What happened to the Armenians at the hands of the Ottoman Empire, and who are the Armenians? The Armenians are an ancient people who have existed since before the first century C.E. Armenia has gained and lost a tremendous amount of territory throughout its long and turbulent history. Boundaries of the past have extended from that of the present-day Republic of Armenia and through most of modern day Turkey. The name “Armenia” was actually given to the country by its neighbors; inhabitants of Armenia refer to it as “Hayastan” derived from the name Haik, a descendent of Noah (from the Bible), and “stan” which means “land” in Persian. The Armenian language is unique from other Indo-European languages, with its own distinct letters and grammar. Read more ..


Edge on Archaeology

Jerusalem City Wall Discovered from 1000 B.C.E.

March 1st 2010

Israel Topics - Solomons Temple

A section of an ancient city wall of Jerusalem from the tenth century B.C.E.—possibly built by King Solomon—has been revealed in archaeological excavations directed by Dr. Eilat Mazar and conducted under the auspices of the Hebrew University of Jerusalem.

The section of the city wall revealed, 70 meters long and six meters high, is located in the area known as the Ophel, between the City of David and the southern wall of the Temple Mount. Uncovered in the city wall complex are: an inner gatehouse for access into the royal quarter of the city, a royal structure adjacent to the gatehouse, and a corner tower that overlooks a substantial section of the adjacent Kidron valley. Read more ..


The Obama Edge

US Downplays Obama's Meeting with Dalai Lama as Part of Chess Game with the Chinese

February 22nd 2010

Obama Admin Topics - Dalai Lama at White House
Dalai Lama Exits White House Among Garbage Bags

The unceremonious departure of the Dalai Lama from the White House on February 19 gained almost as much currency as the actual meeting between the Tibetan Buddhist leader and President Barack Obama. While leaving the Executive Mansion, the Dalai Lama was captured on film exiting through a door usually used by household staff where the West Wing meets the main presidential residence. The saffron-robed monk, a recipient of the Nobel Prize and revered icon for Buddhists and lovers of liberty was seen walking around trash bags in his sandals in chilly Washington DC.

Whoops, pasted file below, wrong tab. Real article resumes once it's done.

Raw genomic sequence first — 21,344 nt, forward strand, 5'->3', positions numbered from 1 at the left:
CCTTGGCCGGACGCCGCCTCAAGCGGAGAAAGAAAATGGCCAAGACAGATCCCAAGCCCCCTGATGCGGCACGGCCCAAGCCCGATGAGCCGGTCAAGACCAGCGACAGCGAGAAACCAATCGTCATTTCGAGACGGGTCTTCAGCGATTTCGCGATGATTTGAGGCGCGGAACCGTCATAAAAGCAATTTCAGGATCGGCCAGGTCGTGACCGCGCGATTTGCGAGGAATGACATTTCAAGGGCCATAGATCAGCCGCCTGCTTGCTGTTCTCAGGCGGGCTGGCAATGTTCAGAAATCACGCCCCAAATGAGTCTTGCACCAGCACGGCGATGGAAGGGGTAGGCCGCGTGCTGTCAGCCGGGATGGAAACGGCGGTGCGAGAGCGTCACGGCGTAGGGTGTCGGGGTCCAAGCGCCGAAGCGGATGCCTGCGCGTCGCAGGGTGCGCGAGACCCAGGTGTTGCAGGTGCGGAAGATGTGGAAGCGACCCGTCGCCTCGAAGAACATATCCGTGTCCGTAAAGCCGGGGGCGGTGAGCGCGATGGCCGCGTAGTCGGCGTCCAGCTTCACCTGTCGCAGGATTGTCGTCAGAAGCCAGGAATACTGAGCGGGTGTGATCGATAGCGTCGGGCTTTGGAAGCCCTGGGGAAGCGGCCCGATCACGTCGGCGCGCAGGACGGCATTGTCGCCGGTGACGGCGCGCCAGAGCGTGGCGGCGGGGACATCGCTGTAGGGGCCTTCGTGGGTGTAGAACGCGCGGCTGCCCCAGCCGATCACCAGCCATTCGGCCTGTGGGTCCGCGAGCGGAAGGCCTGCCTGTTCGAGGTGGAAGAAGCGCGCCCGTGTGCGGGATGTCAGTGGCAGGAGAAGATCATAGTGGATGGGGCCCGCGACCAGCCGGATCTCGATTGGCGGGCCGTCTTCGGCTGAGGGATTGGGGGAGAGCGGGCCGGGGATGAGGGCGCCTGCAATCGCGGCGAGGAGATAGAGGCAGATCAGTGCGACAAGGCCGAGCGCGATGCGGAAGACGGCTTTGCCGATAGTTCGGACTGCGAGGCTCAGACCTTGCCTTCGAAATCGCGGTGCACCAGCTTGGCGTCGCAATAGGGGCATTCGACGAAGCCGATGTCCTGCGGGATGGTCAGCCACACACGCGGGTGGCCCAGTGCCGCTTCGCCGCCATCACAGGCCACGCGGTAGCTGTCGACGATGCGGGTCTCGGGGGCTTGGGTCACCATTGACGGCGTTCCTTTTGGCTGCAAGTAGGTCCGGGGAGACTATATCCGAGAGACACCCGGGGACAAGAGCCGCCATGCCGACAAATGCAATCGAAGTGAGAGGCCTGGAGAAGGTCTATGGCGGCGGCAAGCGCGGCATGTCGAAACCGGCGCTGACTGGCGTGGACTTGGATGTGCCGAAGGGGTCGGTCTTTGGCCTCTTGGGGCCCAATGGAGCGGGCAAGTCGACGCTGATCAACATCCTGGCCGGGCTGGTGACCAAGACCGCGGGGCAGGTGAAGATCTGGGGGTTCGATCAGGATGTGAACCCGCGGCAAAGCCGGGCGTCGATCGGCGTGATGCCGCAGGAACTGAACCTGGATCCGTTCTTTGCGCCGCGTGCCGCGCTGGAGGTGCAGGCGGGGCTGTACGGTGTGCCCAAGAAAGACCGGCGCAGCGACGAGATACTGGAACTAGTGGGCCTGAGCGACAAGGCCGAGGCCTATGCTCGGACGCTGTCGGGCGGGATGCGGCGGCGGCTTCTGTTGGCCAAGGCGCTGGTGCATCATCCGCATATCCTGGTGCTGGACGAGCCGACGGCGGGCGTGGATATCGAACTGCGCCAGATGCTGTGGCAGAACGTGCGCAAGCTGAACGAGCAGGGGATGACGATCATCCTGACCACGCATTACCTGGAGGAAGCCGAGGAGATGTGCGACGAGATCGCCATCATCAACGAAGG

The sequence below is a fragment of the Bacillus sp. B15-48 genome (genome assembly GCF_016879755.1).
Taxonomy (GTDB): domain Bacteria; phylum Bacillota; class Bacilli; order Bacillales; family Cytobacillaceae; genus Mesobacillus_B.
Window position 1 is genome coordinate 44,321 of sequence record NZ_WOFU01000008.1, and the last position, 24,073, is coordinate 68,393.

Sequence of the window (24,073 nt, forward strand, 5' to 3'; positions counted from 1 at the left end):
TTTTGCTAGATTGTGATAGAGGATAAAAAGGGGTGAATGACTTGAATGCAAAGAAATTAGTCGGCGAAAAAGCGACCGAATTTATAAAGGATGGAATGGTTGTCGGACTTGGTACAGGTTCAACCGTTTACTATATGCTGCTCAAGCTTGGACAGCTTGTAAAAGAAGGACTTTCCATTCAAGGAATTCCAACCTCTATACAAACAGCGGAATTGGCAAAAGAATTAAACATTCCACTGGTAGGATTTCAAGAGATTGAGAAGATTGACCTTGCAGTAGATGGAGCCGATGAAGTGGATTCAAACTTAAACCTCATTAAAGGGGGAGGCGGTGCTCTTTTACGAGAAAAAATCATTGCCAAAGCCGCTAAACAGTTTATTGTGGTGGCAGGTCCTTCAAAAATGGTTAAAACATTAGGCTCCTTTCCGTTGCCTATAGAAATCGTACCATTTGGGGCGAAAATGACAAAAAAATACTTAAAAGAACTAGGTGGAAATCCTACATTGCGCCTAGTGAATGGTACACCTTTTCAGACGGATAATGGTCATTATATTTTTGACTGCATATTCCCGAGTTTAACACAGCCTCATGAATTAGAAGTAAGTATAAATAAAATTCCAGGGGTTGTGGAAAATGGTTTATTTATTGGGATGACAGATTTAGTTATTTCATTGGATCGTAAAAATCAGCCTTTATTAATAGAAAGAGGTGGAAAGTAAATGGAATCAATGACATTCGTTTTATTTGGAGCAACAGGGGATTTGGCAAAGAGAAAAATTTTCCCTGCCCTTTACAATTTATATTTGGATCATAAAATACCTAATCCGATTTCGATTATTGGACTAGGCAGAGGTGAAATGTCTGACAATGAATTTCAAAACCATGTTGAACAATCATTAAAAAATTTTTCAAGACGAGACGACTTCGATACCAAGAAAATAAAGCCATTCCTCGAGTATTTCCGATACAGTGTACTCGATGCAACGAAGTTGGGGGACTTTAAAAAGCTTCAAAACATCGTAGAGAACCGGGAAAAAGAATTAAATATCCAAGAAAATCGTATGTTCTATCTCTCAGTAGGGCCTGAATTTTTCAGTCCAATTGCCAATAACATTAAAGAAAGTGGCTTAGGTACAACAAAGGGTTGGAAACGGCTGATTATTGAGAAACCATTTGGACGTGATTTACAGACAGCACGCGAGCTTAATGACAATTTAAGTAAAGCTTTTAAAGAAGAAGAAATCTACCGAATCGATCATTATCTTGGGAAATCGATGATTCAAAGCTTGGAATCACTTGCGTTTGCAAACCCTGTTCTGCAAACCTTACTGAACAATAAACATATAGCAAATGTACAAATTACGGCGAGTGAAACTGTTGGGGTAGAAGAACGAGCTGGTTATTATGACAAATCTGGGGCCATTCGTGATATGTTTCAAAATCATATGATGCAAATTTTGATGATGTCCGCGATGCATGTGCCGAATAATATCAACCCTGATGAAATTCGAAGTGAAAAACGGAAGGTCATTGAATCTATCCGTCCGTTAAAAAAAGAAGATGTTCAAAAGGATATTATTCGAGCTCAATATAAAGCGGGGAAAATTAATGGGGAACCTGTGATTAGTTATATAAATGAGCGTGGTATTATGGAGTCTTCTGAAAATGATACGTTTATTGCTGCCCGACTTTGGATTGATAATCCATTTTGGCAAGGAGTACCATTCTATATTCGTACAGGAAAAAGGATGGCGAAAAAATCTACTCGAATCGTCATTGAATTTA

The photo promptly went all over the world, sparking criticism and bewilderment. For its part, the White House released only one photo of the actual meeting between the two leaders, showing them in conversation.

China, which has occupied the mountainous nation of Tibet since the 1950s, duly registered its diplomatic pique over the visit. The American ambassador in Beijing was summoned for a consultation with the Chinese foreign ministry in protest. A Chinese spokesman averred that the Tibetan spiritual leader’s visit with Obama had “seriously harmed” Sino-American relations. The Chinese registered its “solemn representation” to the U.S. diplomat that international relations had been damaged because of Obama’s refusal to heed Chinese warnings. “We believe the actions of the U.S. side have seriously interfered in Chinese internal affairs, seriously hurt the feelings of the Chinese people, and seriously undermined China-U.S. relations,” said the Chinese spokesman. Read more ..


Edge of Narco-Terrorism

FARQaeda—A Real Threat or a Matter of Circumstantial Evidence?

February 15th 2010

Latin American Topics - FARC

Over the past several months, a number of reports have circulated that address the subject of drug trafficking ties between South American narcotics trafficking interests and terrorist organizations, principally Al Qaeda and its smaller affiliates now known to be based in Northern Africa. These assessments have cited evidence pointing to a disturbing ring, an “unholy alliance,” which reflects alarming links between FARC exporters and Al Qaeda distributors according to the Drug Enforcement Administration (DEA)’s Jay Bergman.

This expanding nexus involves transporting drugs from South America to Africa and, once there, smuggling them over established land routes to EU countries. The stakes are too high to ignore, especially if the charges turn out to be true, and the consequences of this operation could further destabilize impoverished and relatively lawless regions of Africa. However, upon closer examination, much of the evidence cited in these articles turns out to be circumstantial at best.